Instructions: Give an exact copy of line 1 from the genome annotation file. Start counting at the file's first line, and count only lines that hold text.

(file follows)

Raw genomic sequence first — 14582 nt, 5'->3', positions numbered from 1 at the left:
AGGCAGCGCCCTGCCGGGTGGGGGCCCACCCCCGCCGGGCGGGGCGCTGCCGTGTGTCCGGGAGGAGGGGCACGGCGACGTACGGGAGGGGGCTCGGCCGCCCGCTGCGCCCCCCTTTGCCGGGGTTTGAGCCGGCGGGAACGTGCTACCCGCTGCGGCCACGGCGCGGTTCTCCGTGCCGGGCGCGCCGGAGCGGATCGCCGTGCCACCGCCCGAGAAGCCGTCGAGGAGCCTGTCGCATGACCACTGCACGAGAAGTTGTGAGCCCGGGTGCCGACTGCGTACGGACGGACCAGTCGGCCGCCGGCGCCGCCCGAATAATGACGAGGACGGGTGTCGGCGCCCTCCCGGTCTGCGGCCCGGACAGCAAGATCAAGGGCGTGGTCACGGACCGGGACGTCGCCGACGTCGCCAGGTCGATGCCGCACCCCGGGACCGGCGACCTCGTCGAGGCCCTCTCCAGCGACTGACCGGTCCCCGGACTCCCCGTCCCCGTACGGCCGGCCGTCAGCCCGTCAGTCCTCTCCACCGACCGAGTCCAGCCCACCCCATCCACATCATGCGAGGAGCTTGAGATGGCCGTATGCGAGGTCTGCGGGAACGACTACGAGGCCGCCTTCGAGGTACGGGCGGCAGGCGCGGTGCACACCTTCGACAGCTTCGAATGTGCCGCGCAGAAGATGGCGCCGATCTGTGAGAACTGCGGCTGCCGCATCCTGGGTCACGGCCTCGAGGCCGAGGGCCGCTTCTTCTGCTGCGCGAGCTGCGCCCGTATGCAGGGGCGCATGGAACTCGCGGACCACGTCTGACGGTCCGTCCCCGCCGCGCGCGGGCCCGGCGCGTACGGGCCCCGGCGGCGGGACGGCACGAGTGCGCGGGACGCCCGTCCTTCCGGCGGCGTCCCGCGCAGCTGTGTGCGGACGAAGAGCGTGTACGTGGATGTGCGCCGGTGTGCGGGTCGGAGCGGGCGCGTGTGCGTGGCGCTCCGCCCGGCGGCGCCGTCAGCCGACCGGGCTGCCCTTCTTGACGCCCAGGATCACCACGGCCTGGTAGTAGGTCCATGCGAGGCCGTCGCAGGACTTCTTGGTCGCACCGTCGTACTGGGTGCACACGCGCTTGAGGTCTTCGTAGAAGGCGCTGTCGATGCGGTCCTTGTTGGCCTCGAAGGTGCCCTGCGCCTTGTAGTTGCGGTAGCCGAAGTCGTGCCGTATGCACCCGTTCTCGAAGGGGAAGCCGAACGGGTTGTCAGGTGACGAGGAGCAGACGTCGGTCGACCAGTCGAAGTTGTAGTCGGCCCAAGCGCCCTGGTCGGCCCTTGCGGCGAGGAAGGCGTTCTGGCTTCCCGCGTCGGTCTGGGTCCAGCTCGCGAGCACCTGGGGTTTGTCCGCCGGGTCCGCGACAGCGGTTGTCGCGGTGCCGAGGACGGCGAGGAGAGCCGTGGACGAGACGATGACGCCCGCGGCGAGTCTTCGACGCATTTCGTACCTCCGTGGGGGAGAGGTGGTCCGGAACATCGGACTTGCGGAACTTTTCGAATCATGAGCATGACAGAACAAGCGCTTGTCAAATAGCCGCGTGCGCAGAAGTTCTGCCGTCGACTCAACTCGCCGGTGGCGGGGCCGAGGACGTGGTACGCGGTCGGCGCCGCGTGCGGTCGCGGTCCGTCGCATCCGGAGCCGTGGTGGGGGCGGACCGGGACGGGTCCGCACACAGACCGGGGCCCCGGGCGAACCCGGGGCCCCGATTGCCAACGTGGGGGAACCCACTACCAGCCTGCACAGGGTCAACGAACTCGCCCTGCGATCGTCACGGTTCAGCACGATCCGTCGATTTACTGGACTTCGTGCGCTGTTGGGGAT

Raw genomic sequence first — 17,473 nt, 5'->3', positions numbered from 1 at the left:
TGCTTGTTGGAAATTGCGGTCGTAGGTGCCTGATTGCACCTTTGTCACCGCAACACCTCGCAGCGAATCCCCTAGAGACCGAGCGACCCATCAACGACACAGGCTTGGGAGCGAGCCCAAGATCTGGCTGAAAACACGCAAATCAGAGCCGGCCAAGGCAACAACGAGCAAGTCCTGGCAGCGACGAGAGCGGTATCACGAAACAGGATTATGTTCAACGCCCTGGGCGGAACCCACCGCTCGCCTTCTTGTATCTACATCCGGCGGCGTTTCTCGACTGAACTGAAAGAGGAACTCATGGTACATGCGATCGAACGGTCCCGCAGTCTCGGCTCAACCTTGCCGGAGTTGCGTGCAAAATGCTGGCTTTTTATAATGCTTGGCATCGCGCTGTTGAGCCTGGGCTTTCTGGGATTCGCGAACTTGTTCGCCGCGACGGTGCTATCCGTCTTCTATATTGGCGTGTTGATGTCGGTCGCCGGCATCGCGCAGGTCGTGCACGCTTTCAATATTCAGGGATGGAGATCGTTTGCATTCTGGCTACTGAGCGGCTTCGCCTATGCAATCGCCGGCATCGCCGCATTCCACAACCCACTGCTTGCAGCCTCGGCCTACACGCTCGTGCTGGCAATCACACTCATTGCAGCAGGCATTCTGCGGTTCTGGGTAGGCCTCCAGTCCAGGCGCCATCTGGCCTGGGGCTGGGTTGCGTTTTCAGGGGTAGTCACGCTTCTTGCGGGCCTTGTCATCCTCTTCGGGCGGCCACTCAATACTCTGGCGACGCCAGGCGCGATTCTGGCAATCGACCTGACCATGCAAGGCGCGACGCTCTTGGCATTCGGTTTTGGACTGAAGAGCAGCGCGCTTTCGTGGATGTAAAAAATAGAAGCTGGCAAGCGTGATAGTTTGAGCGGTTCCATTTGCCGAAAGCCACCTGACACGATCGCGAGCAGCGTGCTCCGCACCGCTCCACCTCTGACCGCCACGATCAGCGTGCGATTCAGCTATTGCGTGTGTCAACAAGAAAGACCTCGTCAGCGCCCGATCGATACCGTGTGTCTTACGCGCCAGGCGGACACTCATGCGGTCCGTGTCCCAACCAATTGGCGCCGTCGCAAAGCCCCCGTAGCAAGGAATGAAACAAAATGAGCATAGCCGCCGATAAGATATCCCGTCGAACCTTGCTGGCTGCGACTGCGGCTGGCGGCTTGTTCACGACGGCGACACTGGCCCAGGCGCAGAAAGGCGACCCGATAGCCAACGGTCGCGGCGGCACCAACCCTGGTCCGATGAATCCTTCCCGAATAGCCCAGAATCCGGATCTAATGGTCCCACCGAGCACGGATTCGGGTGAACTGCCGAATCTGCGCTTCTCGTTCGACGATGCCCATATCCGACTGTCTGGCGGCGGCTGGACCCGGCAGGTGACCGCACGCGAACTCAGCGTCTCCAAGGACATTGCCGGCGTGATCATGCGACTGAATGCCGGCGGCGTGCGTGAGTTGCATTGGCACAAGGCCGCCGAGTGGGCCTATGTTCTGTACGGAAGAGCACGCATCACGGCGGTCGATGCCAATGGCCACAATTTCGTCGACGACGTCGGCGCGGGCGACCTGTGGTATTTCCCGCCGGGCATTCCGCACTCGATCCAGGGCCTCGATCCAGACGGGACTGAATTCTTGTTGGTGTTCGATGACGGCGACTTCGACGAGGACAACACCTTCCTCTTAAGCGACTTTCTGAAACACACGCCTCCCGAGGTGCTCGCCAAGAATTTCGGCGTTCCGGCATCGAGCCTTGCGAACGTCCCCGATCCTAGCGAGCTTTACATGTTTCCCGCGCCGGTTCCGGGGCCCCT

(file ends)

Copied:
Raw genomic sequence first — 14582 nt, 5'->3', positions numbered from 1 at the left: